Twelve male volunteers were included and completed the study. Mean age and body mass index (BMI) were 27.1 (5.2) years and 23.2 (2.7) kg m-2, respectively. Baseline melatonin plasma concentrations did not differ significantly between the study days (before oral melatonin = 27.3 (13.5) pg ml-1; before intravenous melatonin = 18.3 (12.3) pg ml-1) (P = 0.067).
Pharmacokinetic variables of 10 mg of oral melatonin
t 1/2 absorption min
t max min
C max pg mL-1
t 1/2 elimination min
AUC 0-∞ oral pg ml-1 min
Pharmacokinetic variables of 10 mg of iv melatonin
C max pg ml-1
t 1/2 elimination min
V d l kg-1
CL l min-1 kg-1
AUC 0-∞ IV pg ml-1 min
This cohort crossover study demonstrated a t max of 41 min following oral administration. C max and AUC varied extensively between volunteers in both administration routes. Elimination half-lives were 54 min and 39 min, respectively. Bioavailability of oral melatonin was only 3 %, but demonstrated substantial inter-individual differences.
Oral melatonin was absorbed by first-order kinetics, which has previously been demonstrated in doses up to 80 mg . The short t 1/2 absorption of 6 min, corroborate studies, applying similar oral drug formulations . Accordingly, our t max value of 41 min is in agreement with other studies, documenting values ranging from 30 to 60 min [6, 11]. Oral administration of exogenous melatonin, approximately 45 min before intended onset of clinical effects therefore seems reasonable, assuming that clinical efficacy coincides with t max values . Oral administration was associated with extremely variable C max and AUC 0-∞ oral values, which has been described previously . The inter-individual variations are apparently caused by differences in absorption, distribution, metabolism or excretion of the drug, but the exact causes and clinical implications remain unestablished so far . Previous studies demonstrate t 1/2 elimination values ranging from 46 to 65 min in oral doses from 0.5 to 6 mg [5, 6, 11], which correlates with our findings of 54 min. Our data demonstrated a very low absolute bioavailability of 3 %, albeit with a substantial inter-individual variability. Previous experimental studies have documented higher values ranging between 9 and 33 %, although with comparable inter-individual variability [5, 6, 12]. It is well established in both animal- and human studies that the low bioavailability results from an extensive hepatic first pass metabolism . Similarly, it is also clear that these findings may mandate future dose regulations between different administration routes. However, a general lack of experimental- and clinical studies correlating melatonin plasma concentration levels and clinical effects still remains, and further knowledge is needed, preferably by in-depth pharmacokinetic-pharmacodynamic modelling.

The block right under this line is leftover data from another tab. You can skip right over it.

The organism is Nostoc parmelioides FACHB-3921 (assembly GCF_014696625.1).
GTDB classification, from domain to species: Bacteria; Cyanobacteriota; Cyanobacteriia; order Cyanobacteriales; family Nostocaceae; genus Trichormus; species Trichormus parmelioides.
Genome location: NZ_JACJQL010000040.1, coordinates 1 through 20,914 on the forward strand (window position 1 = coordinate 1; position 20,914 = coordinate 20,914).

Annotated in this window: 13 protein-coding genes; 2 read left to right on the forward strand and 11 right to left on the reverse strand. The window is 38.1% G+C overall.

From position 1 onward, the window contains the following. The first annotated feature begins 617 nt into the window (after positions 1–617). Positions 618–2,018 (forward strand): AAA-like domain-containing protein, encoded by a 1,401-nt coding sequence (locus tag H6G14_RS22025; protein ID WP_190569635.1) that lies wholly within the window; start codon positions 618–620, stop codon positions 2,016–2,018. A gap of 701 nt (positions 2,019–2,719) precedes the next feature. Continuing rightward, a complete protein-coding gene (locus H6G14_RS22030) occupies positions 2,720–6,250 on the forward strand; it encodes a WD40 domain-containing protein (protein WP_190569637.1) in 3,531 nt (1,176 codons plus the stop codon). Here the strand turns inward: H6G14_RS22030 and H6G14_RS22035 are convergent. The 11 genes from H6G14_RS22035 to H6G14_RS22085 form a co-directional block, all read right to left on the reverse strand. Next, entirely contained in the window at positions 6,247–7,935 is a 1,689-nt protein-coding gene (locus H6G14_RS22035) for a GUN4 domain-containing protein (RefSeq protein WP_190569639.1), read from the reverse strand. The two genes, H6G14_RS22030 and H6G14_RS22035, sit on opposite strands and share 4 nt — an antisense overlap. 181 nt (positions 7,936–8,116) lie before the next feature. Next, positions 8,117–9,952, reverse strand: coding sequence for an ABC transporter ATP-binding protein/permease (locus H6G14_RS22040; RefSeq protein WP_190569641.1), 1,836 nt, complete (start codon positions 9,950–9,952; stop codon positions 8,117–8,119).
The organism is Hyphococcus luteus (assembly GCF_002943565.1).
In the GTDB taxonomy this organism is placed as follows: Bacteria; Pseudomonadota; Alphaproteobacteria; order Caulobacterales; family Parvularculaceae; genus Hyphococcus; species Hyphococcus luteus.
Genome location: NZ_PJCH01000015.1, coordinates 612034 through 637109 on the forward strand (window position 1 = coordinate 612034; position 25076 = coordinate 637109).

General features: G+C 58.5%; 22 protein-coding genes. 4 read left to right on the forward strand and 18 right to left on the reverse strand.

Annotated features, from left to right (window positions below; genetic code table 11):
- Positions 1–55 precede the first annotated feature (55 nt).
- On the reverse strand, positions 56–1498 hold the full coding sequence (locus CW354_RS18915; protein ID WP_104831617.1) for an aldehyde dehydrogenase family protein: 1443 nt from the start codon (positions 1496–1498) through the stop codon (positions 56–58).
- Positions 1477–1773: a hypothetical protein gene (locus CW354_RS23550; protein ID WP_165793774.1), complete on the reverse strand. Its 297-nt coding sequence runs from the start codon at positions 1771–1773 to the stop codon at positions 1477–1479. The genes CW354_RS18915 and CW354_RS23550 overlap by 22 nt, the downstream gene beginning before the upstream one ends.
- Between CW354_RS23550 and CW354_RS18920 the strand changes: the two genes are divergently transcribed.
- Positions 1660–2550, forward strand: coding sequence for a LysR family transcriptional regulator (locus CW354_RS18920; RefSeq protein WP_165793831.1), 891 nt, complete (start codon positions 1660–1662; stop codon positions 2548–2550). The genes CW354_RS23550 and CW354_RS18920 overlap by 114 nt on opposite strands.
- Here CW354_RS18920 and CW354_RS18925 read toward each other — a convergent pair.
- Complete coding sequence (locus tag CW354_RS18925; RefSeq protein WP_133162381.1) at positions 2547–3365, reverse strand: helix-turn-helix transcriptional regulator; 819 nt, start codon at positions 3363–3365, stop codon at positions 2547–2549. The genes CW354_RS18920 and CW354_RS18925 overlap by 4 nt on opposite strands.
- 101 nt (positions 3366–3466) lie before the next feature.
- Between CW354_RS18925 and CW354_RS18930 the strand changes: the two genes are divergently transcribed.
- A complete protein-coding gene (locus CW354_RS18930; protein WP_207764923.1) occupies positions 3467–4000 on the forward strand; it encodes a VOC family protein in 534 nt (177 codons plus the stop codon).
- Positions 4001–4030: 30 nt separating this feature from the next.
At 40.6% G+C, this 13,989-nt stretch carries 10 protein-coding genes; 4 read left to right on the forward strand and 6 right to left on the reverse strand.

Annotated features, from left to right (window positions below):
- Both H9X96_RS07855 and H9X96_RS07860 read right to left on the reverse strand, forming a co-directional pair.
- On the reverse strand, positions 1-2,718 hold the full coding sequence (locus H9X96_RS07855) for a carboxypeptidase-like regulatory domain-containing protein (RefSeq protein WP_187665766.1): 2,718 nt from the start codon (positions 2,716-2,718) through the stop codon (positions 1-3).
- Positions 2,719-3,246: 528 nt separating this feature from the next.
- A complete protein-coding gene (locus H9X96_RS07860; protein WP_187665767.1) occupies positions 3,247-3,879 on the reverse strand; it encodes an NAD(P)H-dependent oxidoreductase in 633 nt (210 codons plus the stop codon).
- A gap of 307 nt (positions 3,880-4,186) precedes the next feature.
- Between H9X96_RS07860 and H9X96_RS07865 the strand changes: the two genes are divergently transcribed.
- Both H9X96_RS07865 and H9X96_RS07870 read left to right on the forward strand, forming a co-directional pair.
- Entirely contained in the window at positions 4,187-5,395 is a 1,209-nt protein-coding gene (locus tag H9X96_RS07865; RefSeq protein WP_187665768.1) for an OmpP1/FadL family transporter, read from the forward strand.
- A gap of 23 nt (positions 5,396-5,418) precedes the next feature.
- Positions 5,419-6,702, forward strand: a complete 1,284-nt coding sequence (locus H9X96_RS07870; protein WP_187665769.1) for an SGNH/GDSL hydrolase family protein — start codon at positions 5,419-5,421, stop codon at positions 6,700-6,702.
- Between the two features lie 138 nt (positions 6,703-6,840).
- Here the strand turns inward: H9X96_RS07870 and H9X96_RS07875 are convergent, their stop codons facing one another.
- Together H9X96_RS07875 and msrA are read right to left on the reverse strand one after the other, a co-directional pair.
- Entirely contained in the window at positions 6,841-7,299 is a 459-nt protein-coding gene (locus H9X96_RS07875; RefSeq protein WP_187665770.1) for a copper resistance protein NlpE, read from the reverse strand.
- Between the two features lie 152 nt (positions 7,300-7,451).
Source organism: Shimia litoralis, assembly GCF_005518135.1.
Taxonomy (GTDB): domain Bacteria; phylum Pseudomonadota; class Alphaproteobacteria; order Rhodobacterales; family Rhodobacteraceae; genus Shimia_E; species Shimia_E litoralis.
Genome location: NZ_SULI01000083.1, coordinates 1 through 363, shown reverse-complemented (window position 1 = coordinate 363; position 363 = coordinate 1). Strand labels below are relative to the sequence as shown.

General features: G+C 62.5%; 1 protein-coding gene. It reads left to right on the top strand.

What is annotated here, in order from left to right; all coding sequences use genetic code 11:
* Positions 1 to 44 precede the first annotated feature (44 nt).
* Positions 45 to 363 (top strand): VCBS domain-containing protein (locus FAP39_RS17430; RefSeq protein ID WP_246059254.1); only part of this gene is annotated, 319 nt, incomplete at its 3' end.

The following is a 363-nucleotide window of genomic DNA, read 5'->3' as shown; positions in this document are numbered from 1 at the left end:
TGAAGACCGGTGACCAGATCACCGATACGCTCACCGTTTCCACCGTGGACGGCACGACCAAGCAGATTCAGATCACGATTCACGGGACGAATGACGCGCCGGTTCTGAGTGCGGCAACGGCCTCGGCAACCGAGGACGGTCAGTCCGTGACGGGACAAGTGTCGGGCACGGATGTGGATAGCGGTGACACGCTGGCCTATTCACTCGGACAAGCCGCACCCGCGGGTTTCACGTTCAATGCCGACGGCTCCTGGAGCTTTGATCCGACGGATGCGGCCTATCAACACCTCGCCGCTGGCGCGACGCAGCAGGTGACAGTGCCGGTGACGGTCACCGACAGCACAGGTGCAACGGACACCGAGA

Previous studies investigating iv administration of melatonin have also demonstrated first-order eliminations kinetics , as observed in our study. As with oral melatonin, iv administrations displayed extensive variations in C max and AUC 0-∞ IV values, which is in accordance with previous studies . Other studies also documented t 1/2 elimination values ranging between 28 and 60 min in iv doses from 0.005 mg to 2 mg [6, 10, 13], which corresponds to the 39 min, demonstrated in the present study. Several studies confirm that elimination rates of iv melatonin (and oral melatonin) are not related to the administered dose. Similarly, previous studies document CL values of 0.013 l min-1 kg-1 (weight-corrected)  and 0.027 l min-1 kg-1 , which correspond well to our findings of 0.022 l min-1 kg-1. Cavallo and colleagues also documented a V D of 1.8 l kg-1 , which is comparable with a value of 1.2 l kg-1, demonstrated in our study.